Debt in America
Is materialism driving indebtedness? People want things: the debt is incurred to accumulate them. Or is it the reverse? Do we have this boom in the last few decades of so-called “easy credit” and was this availability of “easy credit” pushing people into consumerist consumption? Which is the cart and which is the horse?
That is a good question. I think the most significant factor has to do with household income. Since the mid- to late 1970s, average household income has either been stagnant, or, according to some metrics, falling. When you are in that kind of situation, credit-fueled spending is really the only way of sustaining a certain quality of life. Increasingly, households are in the position of having to seek out fresh credit simply to perform existing debt service. People aren’t borrowing to make material improvements in their quality of life, but to meet the basic requirements of life, which to my mind includes access to vital social goods like health care and education and public infrastructure.
Do you feel that debt — the loaning of money — is moral?
Morality is a big part of how we talk about this issue, of course, because pay-back morality is the most effective instrument that the finance industry has at its disposal.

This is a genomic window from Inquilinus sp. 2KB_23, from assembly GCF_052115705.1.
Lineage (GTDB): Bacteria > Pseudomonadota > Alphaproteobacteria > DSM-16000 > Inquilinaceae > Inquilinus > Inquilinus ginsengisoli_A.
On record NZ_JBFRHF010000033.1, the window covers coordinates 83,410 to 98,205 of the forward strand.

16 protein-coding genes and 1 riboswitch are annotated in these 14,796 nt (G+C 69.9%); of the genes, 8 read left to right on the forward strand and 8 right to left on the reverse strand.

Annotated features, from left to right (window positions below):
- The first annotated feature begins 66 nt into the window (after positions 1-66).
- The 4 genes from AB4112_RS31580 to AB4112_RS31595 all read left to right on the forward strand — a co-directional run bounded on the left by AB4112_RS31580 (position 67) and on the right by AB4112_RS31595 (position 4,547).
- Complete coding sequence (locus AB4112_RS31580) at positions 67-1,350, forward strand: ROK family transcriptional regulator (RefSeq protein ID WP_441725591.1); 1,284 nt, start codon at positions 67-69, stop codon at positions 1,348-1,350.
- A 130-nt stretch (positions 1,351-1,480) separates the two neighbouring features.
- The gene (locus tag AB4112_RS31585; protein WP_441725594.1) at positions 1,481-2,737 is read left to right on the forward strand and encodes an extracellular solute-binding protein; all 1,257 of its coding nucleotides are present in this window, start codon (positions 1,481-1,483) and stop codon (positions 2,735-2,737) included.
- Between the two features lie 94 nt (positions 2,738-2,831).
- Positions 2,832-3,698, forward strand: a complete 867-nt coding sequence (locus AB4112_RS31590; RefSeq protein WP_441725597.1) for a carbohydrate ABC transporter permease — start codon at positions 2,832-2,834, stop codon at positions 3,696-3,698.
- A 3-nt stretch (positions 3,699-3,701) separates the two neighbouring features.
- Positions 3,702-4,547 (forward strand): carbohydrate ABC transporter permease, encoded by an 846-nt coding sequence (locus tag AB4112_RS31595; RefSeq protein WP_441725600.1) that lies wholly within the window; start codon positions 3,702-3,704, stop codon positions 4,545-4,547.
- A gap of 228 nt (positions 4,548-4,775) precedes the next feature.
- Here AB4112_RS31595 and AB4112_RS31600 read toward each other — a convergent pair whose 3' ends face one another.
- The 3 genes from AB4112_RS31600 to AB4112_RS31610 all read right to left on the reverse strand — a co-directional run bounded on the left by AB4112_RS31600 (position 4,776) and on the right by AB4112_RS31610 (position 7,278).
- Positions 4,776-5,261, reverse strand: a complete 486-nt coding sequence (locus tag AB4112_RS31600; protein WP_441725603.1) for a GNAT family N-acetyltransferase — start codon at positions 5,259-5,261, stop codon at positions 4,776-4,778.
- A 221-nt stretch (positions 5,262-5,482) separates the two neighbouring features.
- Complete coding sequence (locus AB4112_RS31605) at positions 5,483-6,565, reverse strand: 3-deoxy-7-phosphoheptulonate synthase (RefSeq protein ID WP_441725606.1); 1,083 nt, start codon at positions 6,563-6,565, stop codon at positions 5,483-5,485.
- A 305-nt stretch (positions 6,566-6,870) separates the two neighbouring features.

Can we agree, though, that credit has a legitimate and positive role to play in society?
Very much so. The alternative economies being discussed now are geared towards creditors of the socially productive kind, whereas our current money economy is largely fueled by predatory credit. Lending, in and of itself, is absolutely necessary to any economic system. It’s just a question of whether it’s going to be socially productive or whether it’s being done purely or primarily on an extractive basis, to generate income for the creditor class.
The Los Angeles Review of Books has a really interesting interview with Andrew Ross, the author of Creditocracy, which examines debt in the U.S. and our “predatory debt-money system that only benefits the 1%.”
Ross defines “creditocracy” as:
1. governance or the holding of power in the interests of a creditor class
2. a society where access to vital needs is financed through debt
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